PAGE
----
Why we need more engineers, architects, urban planners in the government
Seriously, just look at this picture.
For the past decades or so, the Philippines (or dare we say, Metro Manila) has suffered a great deal of mismanagement in urban planning. Ironically, I’m writing this in a small apartment caught in the urban gridlock where people are just free to live whenever they want (it’s a free country)
I guess this has gone far more than decentralization. I’ve repeatedly called on decentralization of Metro Manila in my other blog posts but hey, if other cities in the Philippines would turn out like this someday, might as well leave Metro Manila alone in its decaying urban state and let it die a natural death. Let its bones serve as a warning to other regions, maybe.
Let’s face it. Any city in this country is destined to be a Metro Manila, without proper management and cooperation of the people. For heaven’s sake, I don’t think we need any lawyers, economists or military men in the government anymore. What we need are planners. Visionaries. I’m not saying the next president or your next mayor should be an engineer; what I like to see is that this next leader will listen to sound planning and adhere to the practicalities of urban management. That he/she has a great respect on public space, urban greenery or to Nature’s territory.
Lest of all, I want him/her to stand by these principles no matter how much big-time corporations or conglomerates shine their flashy cheques to get him/her on their side.
It’s so sad that in this country, our planners are confined (made to think) to confine themselves in the field of research and corporate world only. Provided that we need good scientists and game-changers for engineering (still waiting for PHL to make its own big break on technology someday, or a decent internet connection at least), but we also need more brains on public policies. We need more rational, practical voices like yours in policy-making and law-making, and to be frank we are already tired of all the hot air coming from the government.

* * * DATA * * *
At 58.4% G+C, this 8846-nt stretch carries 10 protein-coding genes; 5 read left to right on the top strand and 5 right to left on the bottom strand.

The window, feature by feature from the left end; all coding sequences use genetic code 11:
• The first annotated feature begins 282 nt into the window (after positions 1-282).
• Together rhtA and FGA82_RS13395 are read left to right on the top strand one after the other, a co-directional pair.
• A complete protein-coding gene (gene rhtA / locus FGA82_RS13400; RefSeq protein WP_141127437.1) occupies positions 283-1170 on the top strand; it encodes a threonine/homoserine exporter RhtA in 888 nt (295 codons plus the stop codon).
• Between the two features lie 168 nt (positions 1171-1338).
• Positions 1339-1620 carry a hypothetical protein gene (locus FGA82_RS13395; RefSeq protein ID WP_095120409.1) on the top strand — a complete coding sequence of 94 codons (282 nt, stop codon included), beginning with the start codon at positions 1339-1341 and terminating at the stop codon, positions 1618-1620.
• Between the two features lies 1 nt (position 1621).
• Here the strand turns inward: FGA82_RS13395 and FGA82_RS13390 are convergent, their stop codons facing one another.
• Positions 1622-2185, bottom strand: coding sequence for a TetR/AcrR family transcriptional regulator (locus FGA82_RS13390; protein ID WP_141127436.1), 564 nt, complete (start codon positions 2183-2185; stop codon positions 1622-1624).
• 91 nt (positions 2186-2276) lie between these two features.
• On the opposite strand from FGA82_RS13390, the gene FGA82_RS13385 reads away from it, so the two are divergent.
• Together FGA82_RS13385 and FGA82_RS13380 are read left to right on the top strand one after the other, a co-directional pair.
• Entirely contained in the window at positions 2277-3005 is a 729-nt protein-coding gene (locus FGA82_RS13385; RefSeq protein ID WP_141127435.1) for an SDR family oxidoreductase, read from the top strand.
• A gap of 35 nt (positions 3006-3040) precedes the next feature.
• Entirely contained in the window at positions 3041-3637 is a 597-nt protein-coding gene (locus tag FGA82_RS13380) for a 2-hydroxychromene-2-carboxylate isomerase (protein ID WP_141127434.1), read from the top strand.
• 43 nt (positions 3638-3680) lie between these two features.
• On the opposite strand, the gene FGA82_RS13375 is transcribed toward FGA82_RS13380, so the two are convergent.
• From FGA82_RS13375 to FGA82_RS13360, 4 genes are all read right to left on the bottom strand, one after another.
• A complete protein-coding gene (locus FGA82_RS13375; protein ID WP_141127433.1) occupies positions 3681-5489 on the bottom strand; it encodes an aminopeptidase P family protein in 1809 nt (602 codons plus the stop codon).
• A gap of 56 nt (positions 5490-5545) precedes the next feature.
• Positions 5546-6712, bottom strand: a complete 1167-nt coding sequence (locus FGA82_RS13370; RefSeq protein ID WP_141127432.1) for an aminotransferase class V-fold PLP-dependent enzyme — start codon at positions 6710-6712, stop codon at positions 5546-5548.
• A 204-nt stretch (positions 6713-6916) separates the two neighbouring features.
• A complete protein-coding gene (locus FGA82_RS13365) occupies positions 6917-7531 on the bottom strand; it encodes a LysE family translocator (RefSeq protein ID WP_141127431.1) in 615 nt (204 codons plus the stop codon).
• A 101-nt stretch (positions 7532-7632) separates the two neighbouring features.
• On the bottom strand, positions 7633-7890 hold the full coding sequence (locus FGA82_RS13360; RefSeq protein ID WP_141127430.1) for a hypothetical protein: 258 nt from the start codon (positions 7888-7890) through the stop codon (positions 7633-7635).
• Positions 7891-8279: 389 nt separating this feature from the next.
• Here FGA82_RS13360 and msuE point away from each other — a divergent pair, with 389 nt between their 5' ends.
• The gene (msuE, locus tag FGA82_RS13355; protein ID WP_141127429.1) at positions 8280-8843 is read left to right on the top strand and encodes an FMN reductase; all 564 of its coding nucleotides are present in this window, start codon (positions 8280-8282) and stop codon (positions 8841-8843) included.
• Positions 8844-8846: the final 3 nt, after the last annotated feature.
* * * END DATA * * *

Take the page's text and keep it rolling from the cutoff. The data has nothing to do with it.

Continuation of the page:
This would probably take a long while to be solved, since Metro Manila is the busiest and most commercially-industrialized city in the country, and having it to undergo a massive urban and industrial overhaul may be an expensive and lengthy investment. Yet bear in mind, it won’t be the same way forever. The shadow of the West Valley Fault, the threat of stronger typhoons to come, and the tendency of everything in this city to get caught in a fire that can kill dozens of families living on shanties loom just over the horizon (and don’t forget, zombie apocalypse!)
It may be too late for Metro Manila, but it’s never too late for other regions and cities. We don’t have to wait for a picture showing the devastation of the Big One to make this point. This picture is clear enough.
Posted on June 15, 2015, in It's More Fun in the Philippines, My country, rant and tagged decentralization, Federalism, Metro Manila, overpopulation, Philippines, urban planning. Bookmark the permalink. 1 Comment.